New Research Bring Breakthrough Treatment for Alzheimer’s




Alzheimer’s disease (AD) is the 6th leading cause of death in the U.S. and over five million Americans are living with it. Research is key to understand the disease and provide breakthroughs in treating it.

People afflicted AD and other neurodegenerative diseases have brains dotted with the protein tau, a normal brain protein. There has not been an easy way to determine if people’s symptoms are linked to tau in their brains. Researchers at Washington University School of Medicine in St. Louis found a way to measure tau levels in the blood.

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The method the researchers use gives an accurate representation of tau levels in the brain. Researchers conducted a study in mice and small group of people. More evaluation is needed, but blood test could be a way to easily screen for tau-based diseases, monitor the progression of such diseases and measure the effectiveness of treatments. The research was published in Science Translational Medicine.

“We showed that you can measure tau in the blood, and it provides insight into the status of tau in the fluid surrounding cells in the brain,” said senior author David Holtzman, MD, the Andrew B. and Gretchen P. Jones Professor and head of the Department of Neurology at Washington University School of Medicine.

A team of scientists developed a genetic score to predict the age people would develop AD. Their findings were published last month in PLOS Medicine. Researchers analyzed the genotype data of over 70.000 AD patients and focused on single nucleotide polymorphisms (SNPs) that are associated with AD. They developed a polygenic hazard score (PHS) based on the data and tested it. What they found is that people with high PHS scores developed AD 10 to 15 years earlier than people with low PHS scores.

The PHS score “provides a novel way not just to assess an individual’s lifetime risk of developing AD, but also to predict the age of disease onset,” said senior author Anders Dale, PhD, director of the Center for Translational Imaging and Precision Medicine and professor in neurosciences, radiology, psychiatry and cognitive science at UC San Diego School of Medicine. “Continuous polygenic testing of AD genetic risk can better inform prevention and therapeutic trials and be useful in determining which individuals are most likely to respond to therapy.”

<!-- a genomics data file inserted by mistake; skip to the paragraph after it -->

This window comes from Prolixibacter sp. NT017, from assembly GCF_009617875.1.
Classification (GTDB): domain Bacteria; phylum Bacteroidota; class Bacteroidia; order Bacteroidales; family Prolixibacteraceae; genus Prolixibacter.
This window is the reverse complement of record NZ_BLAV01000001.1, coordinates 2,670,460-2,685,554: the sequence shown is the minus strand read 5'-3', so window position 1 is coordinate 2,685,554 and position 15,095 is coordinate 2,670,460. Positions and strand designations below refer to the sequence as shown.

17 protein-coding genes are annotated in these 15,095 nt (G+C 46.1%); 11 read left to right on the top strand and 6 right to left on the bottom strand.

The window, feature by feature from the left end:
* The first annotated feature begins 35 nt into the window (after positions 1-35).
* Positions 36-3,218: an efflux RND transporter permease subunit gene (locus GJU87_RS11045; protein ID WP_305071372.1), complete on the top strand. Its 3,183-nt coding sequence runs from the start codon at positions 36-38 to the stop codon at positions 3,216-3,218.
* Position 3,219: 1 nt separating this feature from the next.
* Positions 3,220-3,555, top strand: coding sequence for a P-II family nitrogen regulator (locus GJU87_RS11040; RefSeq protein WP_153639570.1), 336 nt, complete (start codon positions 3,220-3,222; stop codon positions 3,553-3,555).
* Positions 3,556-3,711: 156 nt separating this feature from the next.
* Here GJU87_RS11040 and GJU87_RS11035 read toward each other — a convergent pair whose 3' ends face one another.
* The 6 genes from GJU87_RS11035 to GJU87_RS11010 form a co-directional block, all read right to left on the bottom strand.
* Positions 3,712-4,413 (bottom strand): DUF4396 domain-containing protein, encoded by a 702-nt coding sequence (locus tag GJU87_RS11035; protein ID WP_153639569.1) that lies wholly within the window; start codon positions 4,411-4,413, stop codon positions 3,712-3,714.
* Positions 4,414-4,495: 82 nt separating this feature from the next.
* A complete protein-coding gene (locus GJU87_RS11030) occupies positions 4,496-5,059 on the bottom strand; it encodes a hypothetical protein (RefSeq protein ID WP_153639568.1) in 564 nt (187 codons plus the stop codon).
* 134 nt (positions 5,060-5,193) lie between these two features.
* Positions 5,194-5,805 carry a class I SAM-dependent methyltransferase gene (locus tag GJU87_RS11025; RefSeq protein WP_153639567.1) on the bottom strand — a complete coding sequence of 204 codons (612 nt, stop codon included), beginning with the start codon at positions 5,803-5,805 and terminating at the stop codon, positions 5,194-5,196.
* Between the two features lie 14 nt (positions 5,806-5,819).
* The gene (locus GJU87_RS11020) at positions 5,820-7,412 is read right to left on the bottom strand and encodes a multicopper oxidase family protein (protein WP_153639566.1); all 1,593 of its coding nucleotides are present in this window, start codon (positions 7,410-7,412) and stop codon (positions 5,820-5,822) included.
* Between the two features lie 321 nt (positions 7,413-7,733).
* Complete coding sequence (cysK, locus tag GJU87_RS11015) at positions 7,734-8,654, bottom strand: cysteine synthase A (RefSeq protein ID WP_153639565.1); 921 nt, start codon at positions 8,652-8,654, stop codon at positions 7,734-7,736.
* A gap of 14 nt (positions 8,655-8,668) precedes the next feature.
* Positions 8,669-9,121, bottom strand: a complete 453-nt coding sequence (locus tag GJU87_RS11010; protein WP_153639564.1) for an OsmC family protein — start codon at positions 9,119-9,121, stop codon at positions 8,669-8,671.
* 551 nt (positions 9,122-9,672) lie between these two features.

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Researchers from Baylor College of Medicine looked at ways to reduce or prevent tau accumulation in the brain, in a study published in the journal Neuron in 2016. To determine which enzymes affect tau accumulation, researchers inhibited certain enzymes called kinases. They screened the enzymes using both cultured human cells and fruit flies. Researchers were able to inhibit “about 600 kinases one by one and found one, called Nuak1, whose inhibition resulted in reduced levels of tau,” said Dr. Huda Zoghbi, professor of molecular and human genetics and of pediatrics - neurology and developmental neuroscience at Baylor and director of the Jan and Dan Duncan Neurological Research Institute at Texas Children’s Hospital.

These studies and understanding of the mechanisms of Alzheimer's show promise and hope for suffers and their families.


By Gina-Marie Cheeseman| April 20, 2017
Categories:  Care

About the Author

Gina-Marie Cheeseman

Gina-Marie Cheeseman

Gina-Marie is a freelance writer armed with a passion for healthy living and a degree in journalism. Hailing from the dry, sunny Central San Joaquin Valley, she hasn't let the heat fry her brain!

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